As Penor Rinpoche points out, examining the faults of others usually stirs up more disturbing emotions for you. And that only reinforces your propensity to repeat those same emotional patterns in the future.
“Whatever anyone else does, let them do it. It’s not your business to find other people’s flaws, and even if you do point them out, there is no way for you to correct them.”
That doesn’t mean you should allow people to harm others. Buddhist teachers, especially traditional ones, can sometimes sound black and white. They don't always consider the way Westerners take things literally and tend to self-flagellate.
The point is to stop giving away the bulk of your attention and energy to the foibles of others. You need your attention and energy to focus on transforming your own emotional patterns. You can’t correct, fix, or heal anyone else.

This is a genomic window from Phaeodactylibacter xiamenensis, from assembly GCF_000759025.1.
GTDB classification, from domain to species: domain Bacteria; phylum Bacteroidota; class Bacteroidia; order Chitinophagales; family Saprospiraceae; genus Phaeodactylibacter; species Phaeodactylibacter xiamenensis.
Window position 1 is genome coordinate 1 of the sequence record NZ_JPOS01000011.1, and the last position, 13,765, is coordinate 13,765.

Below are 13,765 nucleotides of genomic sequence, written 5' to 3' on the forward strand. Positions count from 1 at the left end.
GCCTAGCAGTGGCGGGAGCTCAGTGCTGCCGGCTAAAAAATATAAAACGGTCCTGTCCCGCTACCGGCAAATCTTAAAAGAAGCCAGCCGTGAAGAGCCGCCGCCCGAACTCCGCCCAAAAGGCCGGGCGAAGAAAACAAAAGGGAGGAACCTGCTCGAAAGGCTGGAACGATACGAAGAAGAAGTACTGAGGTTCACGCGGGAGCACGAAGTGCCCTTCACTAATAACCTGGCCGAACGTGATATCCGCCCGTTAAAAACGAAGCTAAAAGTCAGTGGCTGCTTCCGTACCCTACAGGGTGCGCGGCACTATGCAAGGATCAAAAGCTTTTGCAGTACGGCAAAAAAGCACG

Most people don’t want unsolicited advice. If they feel criticized, they tend to retract, not grow. And, if you dish it out often, they may pull away from you permanently.
Let people heal themselves, in their own way and in their own time. Be a support, listen, offer your love, that's how you can help, but refrain from finding fault and expressing outright criticism.
“On the other hand, it is very important to watch your own mind and train in subduing and reducing your own disturbing emotions. Analyze your mind, constantly watch your thoughts, recognizing whether they are positive or negative, and become aware of your faults. If you constantly observe yourself and analyze your thoughts, you will eventually be able to tame your mind.”